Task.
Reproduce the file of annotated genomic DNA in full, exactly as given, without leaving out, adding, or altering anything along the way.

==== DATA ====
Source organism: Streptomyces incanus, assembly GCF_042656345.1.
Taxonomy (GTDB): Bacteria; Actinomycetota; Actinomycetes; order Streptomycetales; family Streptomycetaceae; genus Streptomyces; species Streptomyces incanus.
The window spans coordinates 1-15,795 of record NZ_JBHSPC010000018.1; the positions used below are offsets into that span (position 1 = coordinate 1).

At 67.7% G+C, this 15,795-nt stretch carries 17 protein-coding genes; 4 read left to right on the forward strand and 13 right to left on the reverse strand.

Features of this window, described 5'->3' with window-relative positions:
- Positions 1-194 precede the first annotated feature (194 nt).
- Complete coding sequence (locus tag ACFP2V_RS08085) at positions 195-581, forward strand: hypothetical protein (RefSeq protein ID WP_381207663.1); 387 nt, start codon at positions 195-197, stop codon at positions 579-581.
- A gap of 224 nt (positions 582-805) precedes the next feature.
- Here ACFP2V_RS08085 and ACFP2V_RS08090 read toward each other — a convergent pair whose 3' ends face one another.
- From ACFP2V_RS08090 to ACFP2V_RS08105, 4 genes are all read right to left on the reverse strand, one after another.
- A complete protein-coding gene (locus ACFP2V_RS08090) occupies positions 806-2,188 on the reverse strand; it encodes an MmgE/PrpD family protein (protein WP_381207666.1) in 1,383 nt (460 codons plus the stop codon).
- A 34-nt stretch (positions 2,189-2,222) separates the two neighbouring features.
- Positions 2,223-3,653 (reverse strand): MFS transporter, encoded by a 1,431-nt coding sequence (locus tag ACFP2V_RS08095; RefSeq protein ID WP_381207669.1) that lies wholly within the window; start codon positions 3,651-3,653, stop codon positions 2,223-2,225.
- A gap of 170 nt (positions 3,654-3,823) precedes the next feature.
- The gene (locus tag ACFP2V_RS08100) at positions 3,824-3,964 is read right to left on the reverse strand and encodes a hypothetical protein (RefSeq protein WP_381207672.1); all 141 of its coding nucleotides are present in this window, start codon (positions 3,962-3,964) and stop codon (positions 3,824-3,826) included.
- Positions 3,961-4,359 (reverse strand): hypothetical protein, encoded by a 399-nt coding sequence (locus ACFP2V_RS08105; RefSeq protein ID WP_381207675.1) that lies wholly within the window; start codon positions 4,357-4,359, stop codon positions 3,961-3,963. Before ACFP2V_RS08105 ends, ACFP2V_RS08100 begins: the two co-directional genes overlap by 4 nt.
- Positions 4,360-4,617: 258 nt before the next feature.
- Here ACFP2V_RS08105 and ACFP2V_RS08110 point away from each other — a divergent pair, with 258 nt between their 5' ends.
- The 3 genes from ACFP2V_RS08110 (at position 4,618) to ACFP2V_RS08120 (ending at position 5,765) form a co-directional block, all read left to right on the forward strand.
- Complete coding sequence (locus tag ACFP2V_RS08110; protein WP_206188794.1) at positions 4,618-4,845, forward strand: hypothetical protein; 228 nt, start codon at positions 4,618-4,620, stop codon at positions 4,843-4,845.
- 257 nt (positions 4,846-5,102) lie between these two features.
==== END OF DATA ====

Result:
Source organism: Streptomyces incanus, assembly GCF_042656345.1.
Taxonomy (GTDB): Bacteria; Actinomycetota; Actinomycetes; order Streptomycetales; family Streptomycetaceae; genus Streptomyces; species Streptomyces incanus.
The window spans coordinates 1-15,795 of record NZ_JBHSPC010000018.1; the positions used below are offsets into that span (position 1 = coordinate 1).

At 67.7% G+C, this 15,795-nt stretch carries 17 protein-coding genes; 4 read left to right on the forward strand and 13 right to left on the reverse strand.

Features of this window, described 5'->3' with window-relative positions:
- Positions 1-194 precede the first annotated feature (194 nt).
- Complete coding sequence (locus tag ACFP2V_RS08085) at positions 195-581, forward strand: hypothetical protein (RefSeq protein ID WP_381207663.1); 387 nt, start codon at positions 195-197, stop codon at positions 579-581.
- A gap of 224 nt (positions 582-805) precedes the next feature.
- Here ACFP2V_RS08085 and ACFP2V_RS08090 read toward each other — a convergent pair whose 3' ends face one another.
- From ACFP2V_RS08090 to ACFP2V_RS08105, 4 genes are all read right to left on the reverse strand, one after another.
- A complete protein-coding gene (locus ACFP2V_RS08090) occupies positions 806-2,188 on the reverse strand; it encodes an MmgE/PrpD family protein (protein WP_381207666.1) in 1,383 nt (460 codons plus the stop codon).
- A 34-nt stretch (positions 2,189-2,222) separates the two neighbouring features.
- Positions 2,223-3,653 (reverse strand): MFS transporter, encoded by a 1,431-nt coding sequence (locus tag ACFP2V_RS08095; RefSeq protein ID WP_381207669.1) that lies wholly within the window; start codon positions 3,651-3,653, stop codon positions 2,223-2,225.
- A gap of 170 nt (positions 3,654-3,823) precedes the next feature.
- The gene (locus tag ACFP2V_RS08100) at positions 3,824-3,964 is read right to left on the reverse strand and encodes a hypothetical protein (RefSeq protein WP_381207672.1); all 141 of its coding nucleotides are present in this window, start codon (positions 3,962-3,964) and stop codon (positions 3,824-3,826) included.
- Positions 3,961-4,359 (reverse strand): hypothetical protein, encoded by a 399-nt coding sequence (locus ACFP2V_RS08105; RefSeq protein ID WP_381207675.1) that lies wholly within the window; start codon positions 4,357-4,359, stop codon positions 3,961-3,963. Before ACFP2V_RS08105 ends, ACFP2V_RS08100 begins: the two co-directional genes overlap by 4 nt.
- Positions 4,360-4,617: 258 nt before the next feature.
- Here ACFP2V_RS08105 and ACFP2V_RS08110 point away from each other — a divergent pair, with 258 nt between their 5' ends.
- The 3 genes from ACFP2V_RS08110 (at position 4,618) to ACFP2V_RS08120 (ending at position 5,765) form a co-directional block, all read left to right on the forward strand.
- Complete coding sequence (locus tag ACFP2V_RS08110; protein WP_206188794.1) at positions 4,618-4,845, forward strand: hypothetical protein; 228 nt, start codon at positions 4,618-4,620, stop codon at positions 4,843-4,845.
- 257 nt (positions 4,846-5,102) lie between these two features.